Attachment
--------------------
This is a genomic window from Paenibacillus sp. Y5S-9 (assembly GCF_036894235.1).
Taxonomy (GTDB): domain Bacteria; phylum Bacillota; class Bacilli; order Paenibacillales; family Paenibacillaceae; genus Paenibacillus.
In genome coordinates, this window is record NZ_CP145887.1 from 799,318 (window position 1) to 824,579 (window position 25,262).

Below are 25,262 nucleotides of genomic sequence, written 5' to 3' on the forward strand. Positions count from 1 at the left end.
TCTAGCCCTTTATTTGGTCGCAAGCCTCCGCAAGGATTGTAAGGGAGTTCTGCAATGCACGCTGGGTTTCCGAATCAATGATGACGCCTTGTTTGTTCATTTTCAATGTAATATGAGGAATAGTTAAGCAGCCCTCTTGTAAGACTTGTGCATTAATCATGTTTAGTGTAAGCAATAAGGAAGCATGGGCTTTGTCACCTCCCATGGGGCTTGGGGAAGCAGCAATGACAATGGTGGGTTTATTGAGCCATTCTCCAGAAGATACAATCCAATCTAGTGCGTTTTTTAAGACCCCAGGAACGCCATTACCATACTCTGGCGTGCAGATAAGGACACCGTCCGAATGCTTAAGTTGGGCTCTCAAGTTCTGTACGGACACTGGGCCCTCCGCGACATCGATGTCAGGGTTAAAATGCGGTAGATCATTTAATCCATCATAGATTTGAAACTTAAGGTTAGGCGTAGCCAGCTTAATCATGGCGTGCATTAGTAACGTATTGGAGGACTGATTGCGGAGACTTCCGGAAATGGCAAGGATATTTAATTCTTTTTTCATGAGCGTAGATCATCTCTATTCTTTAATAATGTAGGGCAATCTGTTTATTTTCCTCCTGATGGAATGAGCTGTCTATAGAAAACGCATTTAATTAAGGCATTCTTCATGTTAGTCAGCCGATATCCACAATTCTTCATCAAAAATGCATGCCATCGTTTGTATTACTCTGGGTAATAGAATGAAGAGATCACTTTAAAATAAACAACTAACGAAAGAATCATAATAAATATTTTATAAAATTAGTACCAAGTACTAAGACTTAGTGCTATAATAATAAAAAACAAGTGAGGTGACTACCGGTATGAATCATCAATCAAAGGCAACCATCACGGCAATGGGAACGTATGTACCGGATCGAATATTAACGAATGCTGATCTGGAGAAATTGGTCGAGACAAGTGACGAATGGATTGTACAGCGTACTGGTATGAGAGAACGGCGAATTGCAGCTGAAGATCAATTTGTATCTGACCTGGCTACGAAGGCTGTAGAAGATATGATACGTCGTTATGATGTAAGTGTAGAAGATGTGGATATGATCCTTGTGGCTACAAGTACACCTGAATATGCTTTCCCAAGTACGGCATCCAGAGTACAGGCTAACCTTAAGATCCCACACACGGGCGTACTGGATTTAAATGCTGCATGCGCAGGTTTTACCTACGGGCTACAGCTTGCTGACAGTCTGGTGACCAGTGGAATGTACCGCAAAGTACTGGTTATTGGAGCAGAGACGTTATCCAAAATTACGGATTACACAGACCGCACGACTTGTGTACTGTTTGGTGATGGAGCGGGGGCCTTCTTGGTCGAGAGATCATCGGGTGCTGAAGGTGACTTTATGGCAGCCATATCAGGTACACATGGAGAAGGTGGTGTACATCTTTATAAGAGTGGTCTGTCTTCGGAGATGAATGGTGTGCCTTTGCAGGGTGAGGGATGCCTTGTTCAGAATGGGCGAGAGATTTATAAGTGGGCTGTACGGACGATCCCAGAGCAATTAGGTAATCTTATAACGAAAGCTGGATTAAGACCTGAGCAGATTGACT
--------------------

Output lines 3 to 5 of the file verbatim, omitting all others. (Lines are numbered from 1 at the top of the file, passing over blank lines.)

In genome coordinates, this window is record NZ_CP145887.1 from 799,318 (window position 1) to 824,579 (window position 25,262).

Below are 25,262 nucleotides of genomic sequence, written 5' to 3' on the forward strand. Positions count from 1 at the left end.
TCTAGCCCTTTATTTGGTCGCAAGCCTCCGCAAGGATTGTAAGGGAGTTCTGCAATGCACGCTGGGTTTCCGAATCAATGATGACGCCTTGTTTGTTCATTTTCAATGTAATATGAGGAATAGTTAAGCAGCCCTCTTGTAAGACTTGTGCATTAATCATGTTTAGTGTAAGCAATAAGGAAGCATGGGCTTTGTCACCTCCCATGGGGCTTGGGGAAGCAGCAATGACAATGGTGGGTTTATTGAGCCATTCTCCAGAAGATACAATCCAATCTAGTGCGTTTTTTAAGACCCCAGGAACGCCATTACCATACTCTGGCGTGCAGATAAGGACACCGTCCGAATGCTTAAGTTGGGCTCTCAAGTTCTGTACGGACACTGGGCCCTCCGCGACATCGATGTCAGGGTTAAAATGCGGTAGATCATTTAATCCATCATAGATTTGAAACTTAAGGTTAGGCGTAGCCAGCTTAATCATGGCGTGCATTAGTAACGTATTGGAGGACTGATTGCGGAGACTTCCGGAAATGGCAAGGATATTTAATTCTTTTTTCATGAGCGTAGATCATCTCTATTCTTTAATAATGTAGGGCAATCTGTTTATTTTCCTCCTGATGGAATGAGCTGTCTATAGAAAACGCATTTAATTAAGGCATTCTTCATGTTAGTCAGCCGATATCCACAATTCTTCATCAAAAATGCATGCCATCGTTTGTATTACTCTGGGTAATAGAATGAAGAGATCACTTTAAAATAAACAACTAACGAAAGAATCATAATAAATATTTTATAAAATTAGTACCAAGTACTAAGACTTAGTGCTATAATAATAAAAAACAAGTGAGGTGACTACCGGTATGAATCATCAATCAAAGGCAACCATCACGGCAATGGGAACGTATGTACCGGATCGAATATTAACGAATGCTGATCTGGAGAAATTGGTCGAGACAAGTGACGAATGGATTGTACAGCGTACTGGTATGAGAGAACGGCGAATTGCAGCTGAAGATCAATTTGTATCTGACCTGGCTACGAAGGCTGTAGAAGATATGATACGTCGTTATGATGTAAGTGTAGAAGATGTGGATATGATCCTTGTGGCTACAAGTACACCTGAATATGCTTTCCCAAGTACGGCATCCAGAGTACAGGCTAACCTTAAGATCCCACACACGGGCGTACTGGATTTAAATGCTGCATGCGCAGGTTTTACCTACGGGCTACAGCTTGCTGACAGTCTGGTGACCAGTGGAATGTACCGCAAAGTACTGGTTATTGGAGCAGAGACGTTATCCAAAATTACGGATTACACAGACCGCACGACTTGTGTACTGTTTGGTGATGGAGCGGGGGCCTTCTTGGTCGAGAGATCATCGGGTGCTGAAGGTGACTTTATGGCAGCCATATCAGGTACACATGGAGAAGGTGGTGTACATCTTTATAAGAGTGGTCTGTCTTCGGAGATGAATGGTGTGCCTTTGCAGGGTGAGGGATGCCTTGTTCAGAATGGGCGAGAGATTTATAAGTGGGCTGTACGGACGATCCCAGAGCAATTAGGTAATCTTATAACGAAAGCTGGATTAAGACCTGAGCAGATTGACT